For decades, Washington has had the most restrictive law in the country when it comes to holding police officers criminally liable for unjustified uses of deadly force. Voters should change that by passing Initiative 940.
For too long, Washington state law has made it virtually impossible to prosecute police officers who kill recklessly in the line of duty.
Voters must remove this decades-old impediment to police accountability by passing Initiative 940 this November.
No other U.S. state sets such a high bar for prosecuting police who misuse deadly force. The state’s standard that police must act with “malice” and without “good faith” to be held criminally liable in such cases is nearly impossible to meet, prosecutors say — even when a police officer has clearly acted negligently.
A 2015 Seattle Times investigation found that out of 213 deadly police encounters in Washington between 2005 and 2014, only one resulted in criminal charges in state courts. A jury later acquitted the officer in that case after being asked to consider whether he acted with malice.
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No other Washington police officer has faced state-level criminal charges for killing on the job since 1986, when the Legislature adopted its uniquely restrictive standard.
I-940 would strike the unworkable “malice” language, while still offering substantial protections for officers faced with making split-second decisions. A new, more objective standard would consider whether a reasonable officer in the same circumstances would have believed the use of deadly force was necessary. This redefinition of what constitutes a “good faith” shooting would still allow for honest mistakes, while ensuring truly bad actors are not immune from legal consequences.
This improvement cannot wait.
Voters should not be deterred by I-940’s convoluted journey to the ballot. Earlier this year, state legislators passed I-940. But they did so along with a separate bill to alter parts of the initiative. Those changes reflected an unexpected last-minute agreement between De-Escalate Washington — the citizen group sponsoring I-940 — and key law-enforcement groups.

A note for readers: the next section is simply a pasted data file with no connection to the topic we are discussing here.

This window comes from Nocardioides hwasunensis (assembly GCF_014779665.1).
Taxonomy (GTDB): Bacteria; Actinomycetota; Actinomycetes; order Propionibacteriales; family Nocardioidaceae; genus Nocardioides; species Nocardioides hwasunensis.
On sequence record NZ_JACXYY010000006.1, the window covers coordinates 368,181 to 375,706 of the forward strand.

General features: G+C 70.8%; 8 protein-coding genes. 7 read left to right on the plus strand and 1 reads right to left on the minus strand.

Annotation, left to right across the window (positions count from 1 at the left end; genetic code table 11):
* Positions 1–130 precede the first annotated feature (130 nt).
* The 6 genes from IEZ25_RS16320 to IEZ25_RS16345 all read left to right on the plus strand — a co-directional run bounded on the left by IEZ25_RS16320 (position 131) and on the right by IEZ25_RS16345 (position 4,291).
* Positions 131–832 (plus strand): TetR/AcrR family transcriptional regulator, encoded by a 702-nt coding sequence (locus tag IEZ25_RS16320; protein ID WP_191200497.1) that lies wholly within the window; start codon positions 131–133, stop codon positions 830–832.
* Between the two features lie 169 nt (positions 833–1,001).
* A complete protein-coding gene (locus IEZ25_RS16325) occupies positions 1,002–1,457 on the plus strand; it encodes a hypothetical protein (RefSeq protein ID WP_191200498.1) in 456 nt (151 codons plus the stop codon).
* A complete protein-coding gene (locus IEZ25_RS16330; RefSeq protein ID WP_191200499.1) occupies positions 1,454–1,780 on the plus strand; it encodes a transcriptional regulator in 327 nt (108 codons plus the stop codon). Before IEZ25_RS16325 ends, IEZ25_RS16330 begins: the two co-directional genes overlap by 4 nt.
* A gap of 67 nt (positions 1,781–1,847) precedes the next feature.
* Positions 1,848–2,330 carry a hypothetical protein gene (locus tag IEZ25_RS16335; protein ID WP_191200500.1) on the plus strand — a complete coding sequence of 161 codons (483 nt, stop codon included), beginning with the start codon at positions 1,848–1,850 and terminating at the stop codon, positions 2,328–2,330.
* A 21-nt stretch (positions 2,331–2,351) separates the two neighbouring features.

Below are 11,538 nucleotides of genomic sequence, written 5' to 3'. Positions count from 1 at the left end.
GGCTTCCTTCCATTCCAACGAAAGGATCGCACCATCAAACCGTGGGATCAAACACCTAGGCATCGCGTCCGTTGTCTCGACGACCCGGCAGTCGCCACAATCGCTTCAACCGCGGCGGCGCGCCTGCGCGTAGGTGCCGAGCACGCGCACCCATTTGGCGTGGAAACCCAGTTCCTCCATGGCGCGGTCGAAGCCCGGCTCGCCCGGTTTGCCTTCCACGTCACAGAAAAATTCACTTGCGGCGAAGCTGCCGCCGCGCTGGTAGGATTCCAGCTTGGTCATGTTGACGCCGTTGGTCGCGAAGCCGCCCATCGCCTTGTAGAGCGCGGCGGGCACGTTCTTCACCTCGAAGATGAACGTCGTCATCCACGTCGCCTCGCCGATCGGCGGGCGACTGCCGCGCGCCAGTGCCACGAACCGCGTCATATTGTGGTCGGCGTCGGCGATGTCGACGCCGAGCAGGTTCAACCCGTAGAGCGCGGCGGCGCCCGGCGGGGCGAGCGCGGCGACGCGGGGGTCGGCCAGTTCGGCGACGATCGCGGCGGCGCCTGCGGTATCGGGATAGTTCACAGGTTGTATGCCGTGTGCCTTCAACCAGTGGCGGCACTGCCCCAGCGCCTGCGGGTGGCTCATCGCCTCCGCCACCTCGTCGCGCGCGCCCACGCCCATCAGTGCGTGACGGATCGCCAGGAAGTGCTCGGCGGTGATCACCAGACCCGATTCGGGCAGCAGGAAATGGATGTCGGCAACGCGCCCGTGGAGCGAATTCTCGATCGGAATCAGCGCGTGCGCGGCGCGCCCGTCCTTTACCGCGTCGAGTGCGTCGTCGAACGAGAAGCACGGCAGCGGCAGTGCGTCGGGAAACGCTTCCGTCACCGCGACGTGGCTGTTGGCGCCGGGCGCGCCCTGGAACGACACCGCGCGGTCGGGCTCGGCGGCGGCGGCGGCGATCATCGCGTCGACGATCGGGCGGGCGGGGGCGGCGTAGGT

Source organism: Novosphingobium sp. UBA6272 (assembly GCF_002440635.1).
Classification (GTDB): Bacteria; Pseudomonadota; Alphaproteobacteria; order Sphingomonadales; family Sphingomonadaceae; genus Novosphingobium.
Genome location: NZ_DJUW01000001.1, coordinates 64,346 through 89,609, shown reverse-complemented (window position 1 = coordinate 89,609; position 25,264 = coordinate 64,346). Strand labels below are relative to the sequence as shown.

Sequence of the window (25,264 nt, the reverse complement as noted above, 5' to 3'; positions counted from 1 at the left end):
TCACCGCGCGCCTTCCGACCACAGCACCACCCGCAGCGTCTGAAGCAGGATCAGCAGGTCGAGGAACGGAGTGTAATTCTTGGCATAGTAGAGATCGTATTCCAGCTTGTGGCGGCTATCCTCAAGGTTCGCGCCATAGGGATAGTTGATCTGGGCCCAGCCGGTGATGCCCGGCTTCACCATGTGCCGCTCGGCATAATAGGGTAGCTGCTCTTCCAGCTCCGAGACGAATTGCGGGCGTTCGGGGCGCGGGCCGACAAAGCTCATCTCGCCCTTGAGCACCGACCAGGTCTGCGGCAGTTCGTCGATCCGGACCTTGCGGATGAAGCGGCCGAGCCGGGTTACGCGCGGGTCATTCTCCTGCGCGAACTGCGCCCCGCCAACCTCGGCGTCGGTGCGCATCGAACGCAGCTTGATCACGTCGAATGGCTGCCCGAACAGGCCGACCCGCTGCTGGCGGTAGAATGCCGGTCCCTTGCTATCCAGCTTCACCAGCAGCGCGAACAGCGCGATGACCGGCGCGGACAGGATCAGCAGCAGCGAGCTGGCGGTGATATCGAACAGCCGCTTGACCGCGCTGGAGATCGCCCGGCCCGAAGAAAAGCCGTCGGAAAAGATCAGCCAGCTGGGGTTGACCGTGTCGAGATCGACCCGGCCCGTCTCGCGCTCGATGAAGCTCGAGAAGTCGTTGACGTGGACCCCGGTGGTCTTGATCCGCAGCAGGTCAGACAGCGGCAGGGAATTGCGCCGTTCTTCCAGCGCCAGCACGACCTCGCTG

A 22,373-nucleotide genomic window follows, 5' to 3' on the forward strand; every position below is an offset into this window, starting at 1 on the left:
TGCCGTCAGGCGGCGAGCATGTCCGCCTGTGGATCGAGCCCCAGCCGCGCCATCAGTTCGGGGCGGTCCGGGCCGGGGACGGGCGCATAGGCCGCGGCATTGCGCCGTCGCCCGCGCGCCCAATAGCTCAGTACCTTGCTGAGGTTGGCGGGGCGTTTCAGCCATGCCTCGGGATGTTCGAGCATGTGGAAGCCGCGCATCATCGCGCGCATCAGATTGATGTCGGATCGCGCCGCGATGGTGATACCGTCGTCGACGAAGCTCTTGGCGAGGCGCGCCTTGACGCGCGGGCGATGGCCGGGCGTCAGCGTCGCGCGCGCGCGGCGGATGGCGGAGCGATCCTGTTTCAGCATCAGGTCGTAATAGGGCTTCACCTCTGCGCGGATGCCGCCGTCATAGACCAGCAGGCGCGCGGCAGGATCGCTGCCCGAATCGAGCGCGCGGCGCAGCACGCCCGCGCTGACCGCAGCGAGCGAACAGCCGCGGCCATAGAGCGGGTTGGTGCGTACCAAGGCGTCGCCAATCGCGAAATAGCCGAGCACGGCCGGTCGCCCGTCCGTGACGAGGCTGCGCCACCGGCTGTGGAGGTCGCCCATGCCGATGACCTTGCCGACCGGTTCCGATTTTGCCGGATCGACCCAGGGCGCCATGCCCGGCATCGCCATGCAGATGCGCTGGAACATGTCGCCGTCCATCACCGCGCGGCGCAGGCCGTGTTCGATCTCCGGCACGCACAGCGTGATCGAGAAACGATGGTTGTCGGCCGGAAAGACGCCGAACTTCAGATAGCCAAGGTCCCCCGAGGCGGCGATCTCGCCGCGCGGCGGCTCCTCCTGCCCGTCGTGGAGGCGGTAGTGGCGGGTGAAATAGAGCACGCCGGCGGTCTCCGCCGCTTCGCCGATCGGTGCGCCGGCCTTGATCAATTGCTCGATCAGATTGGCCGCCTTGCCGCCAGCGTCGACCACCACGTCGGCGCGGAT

In August, however, the state Supreme Court ruled that the Legislature’s unusual maneuver with I-940 violated the state constitution. The high court ordered that original version of the initiative go on the ballot, without the agreed-upon amendments.
Now, some law enforcement groups who supported this year’s legislative compromise are asking the public to reject I-940. They instead want lawmakers to reconvene in January and pass the amended version that was struck down by the court.
A danger exists, however, in allowing this debate to drag on. The specter of I-940 winning at the ballot box was in large part what pressured law-enforcement groups to reach a deal earlier this year.
Without that looming threat of an initiative, the political motivation to change this police use-of-deadly force statute could evaporate at the Legislature.
The police groups who coalesced around this year’s compromise say that if I-940 fails, they will work hard next year to ensure the agreed-upon reforms become law. This commitment speaks to the hard work negotiators put in earlier this year.
But nothing is guaranteed — and Washington voters should not leave an issue this important to chance. They should approve I-940. Then, after the initiative passes, the Legislature should enact the sensible changes included in the compromise measure.
These improvements include further refining the definition of “good faith,” as well as clarifying that officers can wait to deliver first aid until after they have secured a scene. The initiative’s requirements for additional police de-escalation training would remain largely unchanged.
Given the widespread support for the compromise, it is unlikely the Legislature would fail to summon the two-thirds vote required to amend the initiative after it has passed.
Voters should approve I-940 now to ensure the conversation about police reform doesn’t fade away at the Legislature next year.